that went up my spine and made the hairs on my arms stand up.
No one had ever said
this to me. I did not know what to say.
I had just finished playing
on “Hardy” (my beloved nickname for the abandoned piano I have escaped to and
practice on in the last 4 months) at the Parish hall at one of the local
churches. No one had heard me strike or
play a key until now when this woman and her husband walked in on me practicing
“Ode to Joy” by Beethoven and complimenting me on my extremely novice musical
skills. I felt revealed, invaded, and
suddenly very bashful that strangers had heard me playing the piano.
She seemed to not
take notice on my shyness and continued, “God put us here in this room and this
time for us to meet."
"Okay," I said slowly, eyeing the EXIT sign.
"Let me explain. My husband and I
are here just checking on the layout of this Parish hall because we are going to
be hosting a weekly seminar on ‘The Meaning of Life’.”
Without missing a
beat, I said, “Well, I think I know the meaning of life.”
She looked at me
intrigued and as though she was trying to make sense of me, “What?”
“To Live it,” I said
Her eyes glittered
and she broke into a warm and wide smile.
“You would be perfect for this!”
I wanted to say to
her that the meaning and priceless value of life that we come to appreciate is when
we experience life in all its sharpest and darkest of points alongside its most
beautiful and finest of plateaus that create a mosaic of us from all our
shattered shards. But, I didn’t say anything.
She exclaimed, “This
will all be about faith, Christ, and discussions on the meaning of life. And,” she paused for a dramatic flair, ”There
will be a free dinner.”
I was sold.
On a quiet and calm
Sunday evening, I traipsed to the very first session on “The Meaning of Life.” After a hearty and filling dinner of lasagna
drenched in sauce and a small salad, a DVD was popped in where random strangers
in the New York City streets were asked: “What do you think is the meaning of
life?” Most responses were stumped and
speechless. Some were full of clarity
and certainty. All responses were varied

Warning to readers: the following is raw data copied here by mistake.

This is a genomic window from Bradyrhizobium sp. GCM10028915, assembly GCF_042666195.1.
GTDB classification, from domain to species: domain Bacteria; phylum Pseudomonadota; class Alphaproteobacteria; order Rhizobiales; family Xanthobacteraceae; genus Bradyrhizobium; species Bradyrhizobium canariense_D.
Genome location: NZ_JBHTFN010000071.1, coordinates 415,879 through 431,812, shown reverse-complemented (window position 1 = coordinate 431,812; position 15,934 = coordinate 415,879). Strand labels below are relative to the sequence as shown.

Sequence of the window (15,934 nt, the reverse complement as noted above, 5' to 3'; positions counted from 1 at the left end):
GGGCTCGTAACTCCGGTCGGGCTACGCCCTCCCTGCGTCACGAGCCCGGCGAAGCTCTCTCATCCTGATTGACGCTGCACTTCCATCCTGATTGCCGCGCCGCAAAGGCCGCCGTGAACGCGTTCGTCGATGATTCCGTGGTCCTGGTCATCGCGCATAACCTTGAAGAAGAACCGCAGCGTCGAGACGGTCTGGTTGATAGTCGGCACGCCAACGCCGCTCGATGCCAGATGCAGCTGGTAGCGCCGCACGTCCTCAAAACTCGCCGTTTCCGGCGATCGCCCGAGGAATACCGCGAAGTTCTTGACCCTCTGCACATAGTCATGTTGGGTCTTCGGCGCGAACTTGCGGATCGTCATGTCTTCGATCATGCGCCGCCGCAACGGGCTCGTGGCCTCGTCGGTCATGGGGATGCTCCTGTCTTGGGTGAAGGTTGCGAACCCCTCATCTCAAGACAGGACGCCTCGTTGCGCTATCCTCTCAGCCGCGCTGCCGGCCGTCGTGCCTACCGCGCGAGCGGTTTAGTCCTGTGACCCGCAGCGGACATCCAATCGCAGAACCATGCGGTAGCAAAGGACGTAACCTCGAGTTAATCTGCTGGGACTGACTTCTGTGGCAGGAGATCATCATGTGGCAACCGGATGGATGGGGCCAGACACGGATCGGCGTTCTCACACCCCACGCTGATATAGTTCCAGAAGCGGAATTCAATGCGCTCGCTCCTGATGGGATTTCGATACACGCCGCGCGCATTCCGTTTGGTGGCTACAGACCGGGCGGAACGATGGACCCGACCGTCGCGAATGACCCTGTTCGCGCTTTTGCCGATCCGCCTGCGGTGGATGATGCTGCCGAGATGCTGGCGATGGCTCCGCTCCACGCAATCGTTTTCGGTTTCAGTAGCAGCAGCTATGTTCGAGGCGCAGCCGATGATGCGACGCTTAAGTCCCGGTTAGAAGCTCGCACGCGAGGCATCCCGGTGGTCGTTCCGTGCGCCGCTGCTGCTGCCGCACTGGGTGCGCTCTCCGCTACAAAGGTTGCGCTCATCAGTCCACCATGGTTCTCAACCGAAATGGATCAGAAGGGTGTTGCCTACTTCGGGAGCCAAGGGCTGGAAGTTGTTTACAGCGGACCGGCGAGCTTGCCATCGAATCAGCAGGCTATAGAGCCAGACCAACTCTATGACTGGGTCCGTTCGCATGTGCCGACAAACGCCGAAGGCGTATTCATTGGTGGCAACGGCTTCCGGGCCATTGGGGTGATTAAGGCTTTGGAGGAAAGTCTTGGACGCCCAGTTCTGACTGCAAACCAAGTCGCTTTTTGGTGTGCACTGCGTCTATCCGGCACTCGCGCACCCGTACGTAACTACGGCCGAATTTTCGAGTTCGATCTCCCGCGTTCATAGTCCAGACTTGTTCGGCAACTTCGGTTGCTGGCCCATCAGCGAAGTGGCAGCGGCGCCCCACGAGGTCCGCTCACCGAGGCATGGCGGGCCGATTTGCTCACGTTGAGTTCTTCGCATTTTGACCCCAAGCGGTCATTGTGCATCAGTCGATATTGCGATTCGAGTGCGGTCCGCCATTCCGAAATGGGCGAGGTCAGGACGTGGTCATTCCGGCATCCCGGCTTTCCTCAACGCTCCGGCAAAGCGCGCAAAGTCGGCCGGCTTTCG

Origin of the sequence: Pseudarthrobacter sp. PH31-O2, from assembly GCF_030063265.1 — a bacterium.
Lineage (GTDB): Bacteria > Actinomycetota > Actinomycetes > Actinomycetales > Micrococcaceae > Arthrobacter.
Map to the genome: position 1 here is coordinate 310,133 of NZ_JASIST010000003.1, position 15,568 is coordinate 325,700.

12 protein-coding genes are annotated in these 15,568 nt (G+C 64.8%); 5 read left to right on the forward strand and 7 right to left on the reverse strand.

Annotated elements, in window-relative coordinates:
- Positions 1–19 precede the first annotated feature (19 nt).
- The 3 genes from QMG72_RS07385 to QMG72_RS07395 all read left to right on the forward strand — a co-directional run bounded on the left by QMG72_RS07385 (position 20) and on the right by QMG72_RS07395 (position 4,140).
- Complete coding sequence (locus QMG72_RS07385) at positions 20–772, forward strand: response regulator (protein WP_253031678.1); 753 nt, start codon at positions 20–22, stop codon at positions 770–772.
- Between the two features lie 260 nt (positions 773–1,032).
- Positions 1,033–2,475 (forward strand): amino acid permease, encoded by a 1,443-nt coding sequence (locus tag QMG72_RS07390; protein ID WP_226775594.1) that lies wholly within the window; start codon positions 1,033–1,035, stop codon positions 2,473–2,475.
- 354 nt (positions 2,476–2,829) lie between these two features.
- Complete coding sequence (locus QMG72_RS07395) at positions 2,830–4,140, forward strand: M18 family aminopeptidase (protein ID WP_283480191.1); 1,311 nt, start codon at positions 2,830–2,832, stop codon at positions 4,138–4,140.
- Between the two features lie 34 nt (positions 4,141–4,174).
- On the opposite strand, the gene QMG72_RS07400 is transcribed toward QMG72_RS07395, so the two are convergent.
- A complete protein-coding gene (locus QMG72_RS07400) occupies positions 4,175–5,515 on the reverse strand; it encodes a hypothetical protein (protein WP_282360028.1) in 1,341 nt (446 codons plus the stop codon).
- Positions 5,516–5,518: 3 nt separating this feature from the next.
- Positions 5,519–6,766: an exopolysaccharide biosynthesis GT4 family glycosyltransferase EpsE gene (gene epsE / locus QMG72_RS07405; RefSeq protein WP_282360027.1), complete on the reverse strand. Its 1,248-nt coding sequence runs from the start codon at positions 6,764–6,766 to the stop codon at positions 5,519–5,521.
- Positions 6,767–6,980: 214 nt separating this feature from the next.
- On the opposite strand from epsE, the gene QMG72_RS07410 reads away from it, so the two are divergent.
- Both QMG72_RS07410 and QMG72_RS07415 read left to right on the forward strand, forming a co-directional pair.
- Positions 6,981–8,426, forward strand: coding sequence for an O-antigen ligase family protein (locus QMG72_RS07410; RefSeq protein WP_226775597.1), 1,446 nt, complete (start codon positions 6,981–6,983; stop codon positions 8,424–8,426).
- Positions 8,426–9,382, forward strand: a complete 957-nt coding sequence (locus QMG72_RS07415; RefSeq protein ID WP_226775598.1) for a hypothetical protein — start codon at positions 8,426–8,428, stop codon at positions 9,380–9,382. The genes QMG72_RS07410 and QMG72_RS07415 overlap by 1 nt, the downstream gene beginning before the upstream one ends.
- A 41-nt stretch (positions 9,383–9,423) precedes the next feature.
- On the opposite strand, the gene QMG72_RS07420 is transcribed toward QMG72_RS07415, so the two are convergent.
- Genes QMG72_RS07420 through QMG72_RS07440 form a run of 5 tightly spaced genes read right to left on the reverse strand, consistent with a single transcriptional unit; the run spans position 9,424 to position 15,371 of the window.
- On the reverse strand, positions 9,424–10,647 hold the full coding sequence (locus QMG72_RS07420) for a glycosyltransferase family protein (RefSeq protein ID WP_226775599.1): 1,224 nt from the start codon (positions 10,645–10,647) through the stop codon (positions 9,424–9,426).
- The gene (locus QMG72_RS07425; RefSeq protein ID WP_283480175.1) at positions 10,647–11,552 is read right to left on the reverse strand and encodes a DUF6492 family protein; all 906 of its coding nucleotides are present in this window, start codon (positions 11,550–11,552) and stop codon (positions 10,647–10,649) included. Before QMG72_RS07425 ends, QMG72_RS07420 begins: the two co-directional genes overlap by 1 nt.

and prompted a discussion I had with bunch of strangers I met that night on the
meaning to life AND if there really is a purpose and meaning to everything and
everyone we encounter and endure. I left
that night with one sure thing: We, as humans, are flawed, struggle, forever
works in progress, and end up living with more questions than answers as “What
is the purpose of MY life in world of billions of people? What is the meaning of MY life?”
The first time I
asked “What is the purpose in MY life?” was when I recovered from my second
kidney transplant rejection at 12-years-old.
It was the death of my second donor who was only 4-years-old who made
me question this. I was convinced that I
had to be given this second chance for a reason. I was certain that my purpose was to help
others, be as a good of a person as possible, and life my life to the fullest
every single day because me living my life was being and living the legacy of
both of my donors.
At the seminar, one
of the participants said: “I think your meaning of life and the views on the
meaning of life change at different stages and ages of your life.”
I could not agree
more with this. Who I am now in my 30’s is
very different from who I was when I was a 12-years-old, but the very cores of
me have remained true to live my life by doing good for others and being
good. Being and doing good daily is
difficult when there are so many temptations from the outside material world
and the inside turmoil demons that are great obstacles. It’s funny how life can be so routine and
simple every day, but then laced with so many little things that end up being
big moments that make up our lives and who we are. I believe there is a reason for everything we
endure and everyone we encounter from all those little pieces that make up the
greater picture. I do not think anything
that happens or anyone we meet is an accident or a coincidence.
My Dad recently said
to me that sometimes there isn’t a reason for things that happen in life. More often than not, I can find a hidden
meaning, reason, and lesson behind everything in life, but, sometimes, I am
simply stumped with more questions than answers. Maybe the answer and reason to these
unanswered experiences is to be at peace with these experiences that do not
have anything solid to make us more fluid beings.
Sometimes when I am
down and really struggling with the fact that there are no shortcuts, I think
back to all the times the dots in my life seemed so disconnected and realize
how they all somehow connected to who I am and where I am now and going
forward. Do you ever look back on your life to all the
dots that seemed so disconnected to learn without any shortcuts how they
somehow all connected to where you are right here and now in this very moment
Do you think
everything and everyone has a purpose in their own lives as well as in our
lives? Do you there may be absolutely no